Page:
To keep playing in rhythm, I tap my right foot. However, it gets tired quickly (1 minute), and then I have to stop. I can continue playing without tapping, but tapping is important for me because I am working on improving my rhythm.

I play guitar using classical position, without a footstool, like described here.

What can I do?

  • I hope the guitar tag doesn't cause drummers to skip over this as I'm sure some of them would have good tips for foot stamina. Commented Dec 14, 2016 at 15:18

4 Answers 4


Honestly, I recommend that you nod your head for rhythm, this can help because you get constant strain in your tendons from bending your foot upward. This is because this is not a natural motion that the body can naturally do, you have to sort of force it to get your body to do it. Nodding your head is natural for the body and it is better for your body in general. Also try head banging sometimes if you like rocking out. Peace brother ✌️✌️✌️


In addition to the other answers, I'd like to suggest the null method: don't tap anything. Internalize the beat. This doesn't work for everyone, but it works for me and many others. Practice with a metronome by all means to make sure your internal beat is keeping on track, but don't feel obliged to make it physical. It's worth a shot.


You are probably tapping one foot 4 times in a 4/4 bar. This can be slowed to twice, making the upward movement count as beats 2 and 4. Or, be like a drummer, and tap RLRL as on kick and hi-hat. Even further down the line, tap r for 1-2 and l for 3-4. Others use toes down for 1, heel up for 2, etc.

When playing in 3/4, you could alleviate the problem with R=1, L=2, nod=3.Often in any time sig, counting all beats is not necessary, so saying 1 at each bar's beginning is good enough.

If it could be another way, try counting out loud. You may already use a metronome, but if not, start. Now!

You can count on one of these ideas to work...


Tim offered some great suggestions. In addition to following some of his advice, I might suggest some other possible solutions looking at the problem from more of a mechanics, muscle stress view.

First of all, if you are playing in classical position without a footstool, and you play typical right hand guitar, your guitar would rest on your right knee (in classical position) so you should be tapping your left foot (the one your guitar is NOT resting on). It's not just the weight of the guitar but the position you must hold your leg in to keep the guitar balanced on your leg that might place additional stress on the muscles used to tap your toe.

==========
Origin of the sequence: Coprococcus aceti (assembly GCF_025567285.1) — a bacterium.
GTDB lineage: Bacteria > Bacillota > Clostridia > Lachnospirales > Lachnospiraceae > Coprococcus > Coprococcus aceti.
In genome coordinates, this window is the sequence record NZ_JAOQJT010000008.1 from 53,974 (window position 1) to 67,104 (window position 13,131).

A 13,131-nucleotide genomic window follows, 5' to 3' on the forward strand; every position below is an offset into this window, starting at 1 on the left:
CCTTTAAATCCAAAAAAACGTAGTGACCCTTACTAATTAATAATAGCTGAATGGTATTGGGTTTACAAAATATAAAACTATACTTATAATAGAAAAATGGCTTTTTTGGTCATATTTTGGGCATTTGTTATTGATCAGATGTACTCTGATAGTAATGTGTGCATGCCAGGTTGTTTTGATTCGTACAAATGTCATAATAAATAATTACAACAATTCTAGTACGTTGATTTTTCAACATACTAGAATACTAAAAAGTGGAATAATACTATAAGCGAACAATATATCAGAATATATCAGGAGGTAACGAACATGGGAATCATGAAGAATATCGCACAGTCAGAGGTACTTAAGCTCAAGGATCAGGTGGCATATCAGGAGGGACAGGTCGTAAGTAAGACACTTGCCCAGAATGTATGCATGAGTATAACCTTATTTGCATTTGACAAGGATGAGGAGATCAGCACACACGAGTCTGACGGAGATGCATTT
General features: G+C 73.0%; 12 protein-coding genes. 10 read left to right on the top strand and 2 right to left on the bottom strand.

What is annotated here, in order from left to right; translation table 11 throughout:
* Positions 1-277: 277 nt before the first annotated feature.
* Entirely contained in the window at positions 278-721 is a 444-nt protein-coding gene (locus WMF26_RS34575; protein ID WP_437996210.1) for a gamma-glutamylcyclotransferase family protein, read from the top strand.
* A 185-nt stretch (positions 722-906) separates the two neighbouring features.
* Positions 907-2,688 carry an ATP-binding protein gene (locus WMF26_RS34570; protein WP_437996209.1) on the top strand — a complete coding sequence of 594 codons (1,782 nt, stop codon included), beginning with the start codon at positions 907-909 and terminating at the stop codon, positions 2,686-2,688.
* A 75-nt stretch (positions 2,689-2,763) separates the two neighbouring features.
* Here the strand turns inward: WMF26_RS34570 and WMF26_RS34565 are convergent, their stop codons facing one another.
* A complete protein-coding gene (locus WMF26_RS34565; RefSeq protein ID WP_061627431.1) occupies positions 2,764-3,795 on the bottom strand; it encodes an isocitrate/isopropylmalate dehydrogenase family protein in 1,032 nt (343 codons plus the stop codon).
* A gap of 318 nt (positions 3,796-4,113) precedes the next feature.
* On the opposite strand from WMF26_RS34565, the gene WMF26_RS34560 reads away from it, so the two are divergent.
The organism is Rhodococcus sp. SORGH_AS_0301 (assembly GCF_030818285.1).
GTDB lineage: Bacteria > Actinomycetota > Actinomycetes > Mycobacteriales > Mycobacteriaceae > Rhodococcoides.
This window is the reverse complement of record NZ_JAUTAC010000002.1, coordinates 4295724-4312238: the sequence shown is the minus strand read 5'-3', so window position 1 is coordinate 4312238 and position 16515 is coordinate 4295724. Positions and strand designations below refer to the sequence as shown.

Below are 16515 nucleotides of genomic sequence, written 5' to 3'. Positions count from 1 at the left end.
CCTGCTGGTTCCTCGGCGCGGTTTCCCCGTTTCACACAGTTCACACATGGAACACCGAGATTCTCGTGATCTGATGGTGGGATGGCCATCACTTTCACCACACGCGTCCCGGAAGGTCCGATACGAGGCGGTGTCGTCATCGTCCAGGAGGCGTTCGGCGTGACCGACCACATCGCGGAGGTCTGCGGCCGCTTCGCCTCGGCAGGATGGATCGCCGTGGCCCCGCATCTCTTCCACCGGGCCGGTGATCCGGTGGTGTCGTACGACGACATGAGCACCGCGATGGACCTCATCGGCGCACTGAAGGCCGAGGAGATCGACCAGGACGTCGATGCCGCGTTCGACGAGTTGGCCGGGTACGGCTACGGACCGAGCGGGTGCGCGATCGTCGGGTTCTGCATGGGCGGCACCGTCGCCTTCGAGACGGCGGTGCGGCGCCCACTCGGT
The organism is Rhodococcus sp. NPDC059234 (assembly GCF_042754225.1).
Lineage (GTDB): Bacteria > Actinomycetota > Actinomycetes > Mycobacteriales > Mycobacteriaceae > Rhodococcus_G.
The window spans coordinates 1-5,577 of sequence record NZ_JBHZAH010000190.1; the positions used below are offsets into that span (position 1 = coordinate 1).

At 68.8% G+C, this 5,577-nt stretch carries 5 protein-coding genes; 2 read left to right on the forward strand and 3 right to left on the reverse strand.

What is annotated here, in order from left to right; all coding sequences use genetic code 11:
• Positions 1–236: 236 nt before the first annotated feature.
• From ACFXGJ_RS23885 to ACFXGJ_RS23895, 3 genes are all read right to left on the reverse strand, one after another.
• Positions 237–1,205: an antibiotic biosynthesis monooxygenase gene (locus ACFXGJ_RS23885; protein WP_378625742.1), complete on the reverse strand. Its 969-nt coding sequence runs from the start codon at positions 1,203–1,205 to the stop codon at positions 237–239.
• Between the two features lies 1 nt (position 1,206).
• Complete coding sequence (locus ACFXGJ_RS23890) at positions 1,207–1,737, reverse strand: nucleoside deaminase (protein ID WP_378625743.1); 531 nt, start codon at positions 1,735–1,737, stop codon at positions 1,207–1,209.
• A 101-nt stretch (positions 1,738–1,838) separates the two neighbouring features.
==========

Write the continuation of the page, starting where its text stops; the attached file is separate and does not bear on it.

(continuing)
Even if you are tapping the opposite foot from the one attached to the leg which supports the guitar, the seating position can play a big role in increasing or minimizing the fatigue induced by the movement of raising your toe or heel.

You will find it much less strenuous to lift your toe if your foot is placed out in front of your knee. If your heel is directly under your knee or your leg is curled such that your heel is behind your knee (which might be the case if your guitar is on the foot tap leg), too much stress will be placed on the muscles used to raise your toe. Experiment and you will see what I mean.

Also try altering your seating height which will change the geometry of your lower leg as it relates to the floor. You will find that some seating heights (too high or too low) will place additional stress on the muscles used to raise your foot. Experiment to find a balance between a comfortable position for your guitar and a position that minimizes the stress on the muscles used to lift your toe. You might find that wearing a strap even while seated will permit you to vary your seating position without relying solely on your leg to support the guitar.

Be sure your are low enough that your heel is firmly on the ground so that you can use your heel as a fulcrum. It may also help some to try different type shoes to see if shoes with higher heels make it less or more stressful to lift your toe from your preferred seating position.

If you do prefer a seating position that places your toe under your knee, then you might find it easier to raise your heel rather than your toe. Some positions may even allow for heel and toe to be raised alternately - as suggested in Tim's great answer.

Other methods of keeping time might include nodding your head to the beat or a rhythmic movement of your torso (like dancing while playing). Remember, you don't need exaggerated movements, just a steady, continuous, evenly spaced movement that you can detect.

Keep experimenting with different positions and different ways to keep the beat while you play and eventually you will settle into something that is comfortable and effective for you personally - that won't induce unnecessary muscle stress or fatigue. Good luck!

Your Answer

By clicking “Post Your Answer”, you agree to our terms of service and acknowledge you have read our privacy policy.

Not the answer you're looking for? Browse other questions tagged or ask your own question.